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Bulletin of the American Mathematical Society

ISSN 1088-9485(online) ISSN 0273-0979(print)



New applications of the polynomial method: The cap set conjecture and beyond

Author: Joshua A. Grochow
Journal: Bull. Amer. Math. Soc. 56 (2019), 29-64
MSC (2010): Primary 11B25, 51E22
Published electronically: October 1, 2018
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Abstract: The cap set problem asks how large can a subset of $ (\mathbb{Z}/3\mathbb{Z})^n$ be and contain no lines or, more generally, how can large a subset of $ (\mathbb{Z}/p\mathbb{Z})^n$ be and contain no arithmetic progressions. This problem was motivated by deep questions about structure in the prime numbers, the geometry of lattice points, and the design of statistical experiments. In 2016, Croot, Lev, and Pach solved the analogous problem in $ (\mathbb{Z}/4\mathbb{Z})^n$, showing that the largest set without arithmetic progressions had size at most $ c^n$ for some $ c < 4$. Their proof was as elegant as it was unexpected, being a departure from the tried and true methods of Fourier analysis that had dominated the field for half a century. Shortly thereafter, Ellenberg and Gijswijt leveraged their method to resolve the original cap set problem. This expository article covers the history and motivation for the cap set problem and some of the many applications of the technique: from removing triangles from graphs, to rigidity of matrices, and to algorithms for matrix multiplication. The latter application turns out to give back to the original problem, sharpening our understanding of the techniques involved and of what is needed for showing that the current bounds are tight. Most of our exposition assumes only familiarity with basic linear algebra, polynomials, and the integers modulo $ N$.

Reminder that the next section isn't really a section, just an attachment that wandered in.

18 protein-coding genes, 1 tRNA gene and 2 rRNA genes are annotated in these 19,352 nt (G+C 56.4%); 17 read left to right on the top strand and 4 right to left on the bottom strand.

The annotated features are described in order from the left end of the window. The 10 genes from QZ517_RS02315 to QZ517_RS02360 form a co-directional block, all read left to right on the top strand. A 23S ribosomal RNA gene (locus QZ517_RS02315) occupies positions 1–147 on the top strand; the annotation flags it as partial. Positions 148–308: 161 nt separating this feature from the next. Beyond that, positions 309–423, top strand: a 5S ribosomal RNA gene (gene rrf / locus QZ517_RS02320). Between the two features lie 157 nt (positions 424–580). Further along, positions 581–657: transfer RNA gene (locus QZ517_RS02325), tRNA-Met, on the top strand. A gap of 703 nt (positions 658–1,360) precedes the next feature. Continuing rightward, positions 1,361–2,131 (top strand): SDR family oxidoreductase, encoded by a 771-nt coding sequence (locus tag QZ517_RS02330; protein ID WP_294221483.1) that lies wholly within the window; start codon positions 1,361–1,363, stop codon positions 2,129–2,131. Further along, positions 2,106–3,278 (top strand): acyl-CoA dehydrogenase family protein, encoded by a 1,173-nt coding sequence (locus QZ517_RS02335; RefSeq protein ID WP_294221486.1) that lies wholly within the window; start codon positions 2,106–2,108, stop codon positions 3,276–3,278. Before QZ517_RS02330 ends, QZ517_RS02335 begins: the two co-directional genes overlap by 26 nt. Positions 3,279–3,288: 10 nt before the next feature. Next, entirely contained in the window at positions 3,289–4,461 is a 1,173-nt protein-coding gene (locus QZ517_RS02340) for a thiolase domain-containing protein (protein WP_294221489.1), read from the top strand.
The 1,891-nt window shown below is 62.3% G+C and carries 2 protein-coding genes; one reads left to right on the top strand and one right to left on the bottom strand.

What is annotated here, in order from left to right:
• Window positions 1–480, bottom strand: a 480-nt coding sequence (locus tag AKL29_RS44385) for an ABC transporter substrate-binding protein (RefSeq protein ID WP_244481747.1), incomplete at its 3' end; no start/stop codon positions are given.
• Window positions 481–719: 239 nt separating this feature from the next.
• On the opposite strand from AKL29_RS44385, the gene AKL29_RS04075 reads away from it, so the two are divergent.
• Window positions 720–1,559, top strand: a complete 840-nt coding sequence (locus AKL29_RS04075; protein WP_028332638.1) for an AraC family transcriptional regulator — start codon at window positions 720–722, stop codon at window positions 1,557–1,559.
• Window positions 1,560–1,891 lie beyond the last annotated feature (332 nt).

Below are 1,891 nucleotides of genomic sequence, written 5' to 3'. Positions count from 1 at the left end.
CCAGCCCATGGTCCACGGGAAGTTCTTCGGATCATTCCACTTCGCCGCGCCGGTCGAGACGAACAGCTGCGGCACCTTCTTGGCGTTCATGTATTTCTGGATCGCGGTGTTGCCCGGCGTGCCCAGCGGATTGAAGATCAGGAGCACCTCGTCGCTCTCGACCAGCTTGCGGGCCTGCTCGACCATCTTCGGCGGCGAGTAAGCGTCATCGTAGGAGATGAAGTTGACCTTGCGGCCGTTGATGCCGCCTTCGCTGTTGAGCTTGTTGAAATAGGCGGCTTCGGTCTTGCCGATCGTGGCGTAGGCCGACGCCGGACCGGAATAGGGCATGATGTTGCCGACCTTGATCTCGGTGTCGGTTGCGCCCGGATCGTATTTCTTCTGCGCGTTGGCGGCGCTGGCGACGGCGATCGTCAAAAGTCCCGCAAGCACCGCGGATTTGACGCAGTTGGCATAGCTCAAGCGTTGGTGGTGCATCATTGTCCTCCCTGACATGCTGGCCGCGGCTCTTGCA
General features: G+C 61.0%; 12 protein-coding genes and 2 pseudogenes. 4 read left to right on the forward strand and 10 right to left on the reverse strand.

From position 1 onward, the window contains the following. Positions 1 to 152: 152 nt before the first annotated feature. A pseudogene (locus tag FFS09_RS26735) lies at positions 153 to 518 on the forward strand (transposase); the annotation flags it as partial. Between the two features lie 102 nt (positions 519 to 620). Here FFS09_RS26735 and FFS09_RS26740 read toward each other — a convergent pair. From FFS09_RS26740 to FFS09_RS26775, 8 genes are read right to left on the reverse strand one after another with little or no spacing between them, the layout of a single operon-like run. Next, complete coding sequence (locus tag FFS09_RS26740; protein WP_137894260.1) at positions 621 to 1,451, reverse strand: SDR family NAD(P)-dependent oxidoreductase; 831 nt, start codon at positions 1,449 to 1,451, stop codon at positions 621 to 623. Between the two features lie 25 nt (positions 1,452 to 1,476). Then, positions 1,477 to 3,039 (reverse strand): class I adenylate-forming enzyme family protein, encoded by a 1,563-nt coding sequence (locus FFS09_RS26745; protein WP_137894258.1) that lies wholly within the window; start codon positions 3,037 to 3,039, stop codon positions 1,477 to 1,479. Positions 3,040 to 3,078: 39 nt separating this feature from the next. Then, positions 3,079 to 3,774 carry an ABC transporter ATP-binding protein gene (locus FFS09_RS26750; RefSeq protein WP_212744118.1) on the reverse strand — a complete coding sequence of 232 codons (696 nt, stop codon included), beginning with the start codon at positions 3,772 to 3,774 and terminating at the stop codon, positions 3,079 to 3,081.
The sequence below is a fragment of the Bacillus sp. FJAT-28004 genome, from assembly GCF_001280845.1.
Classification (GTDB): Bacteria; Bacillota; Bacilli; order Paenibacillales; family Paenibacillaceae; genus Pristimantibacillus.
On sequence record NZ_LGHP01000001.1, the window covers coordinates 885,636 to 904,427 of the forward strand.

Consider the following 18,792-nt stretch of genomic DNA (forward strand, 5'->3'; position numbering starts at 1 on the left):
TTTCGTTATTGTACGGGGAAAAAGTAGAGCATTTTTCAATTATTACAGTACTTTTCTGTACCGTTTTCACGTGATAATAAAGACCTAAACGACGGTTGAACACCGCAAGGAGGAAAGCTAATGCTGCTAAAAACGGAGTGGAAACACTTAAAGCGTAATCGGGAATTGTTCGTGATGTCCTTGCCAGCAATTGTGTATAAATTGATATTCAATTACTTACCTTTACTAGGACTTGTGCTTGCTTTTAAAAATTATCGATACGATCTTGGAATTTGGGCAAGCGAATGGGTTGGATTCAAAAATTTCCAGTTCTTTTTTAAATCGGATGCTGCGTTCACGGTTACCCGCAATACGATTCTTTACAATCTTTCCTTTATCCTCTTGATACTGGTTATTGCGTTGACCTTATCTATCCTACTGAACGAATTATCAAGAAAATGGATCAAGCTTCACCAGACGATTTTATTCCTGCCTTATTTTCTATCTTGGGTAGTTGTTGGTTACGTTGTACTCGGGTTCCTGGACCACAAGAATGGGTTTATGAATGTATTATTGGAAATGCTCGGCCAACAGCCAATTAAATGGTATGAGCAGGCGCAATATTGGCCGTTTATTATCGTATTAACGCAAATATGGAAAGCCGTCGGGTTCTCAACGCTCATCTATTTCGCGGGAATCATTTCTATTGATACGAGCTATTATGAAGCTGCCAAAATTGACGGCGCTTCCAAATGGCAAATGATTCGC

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Joshua A. Grochow
Affiliation: Department of Computer Science and Department of Mathematics, University of Colorado Boulder, Boulder, Colorado

Received by editor(s): April 22, 2018
Published electronically: October 1, 2018
Article copyright: © Copyright 2018 Joshua A. Grochow

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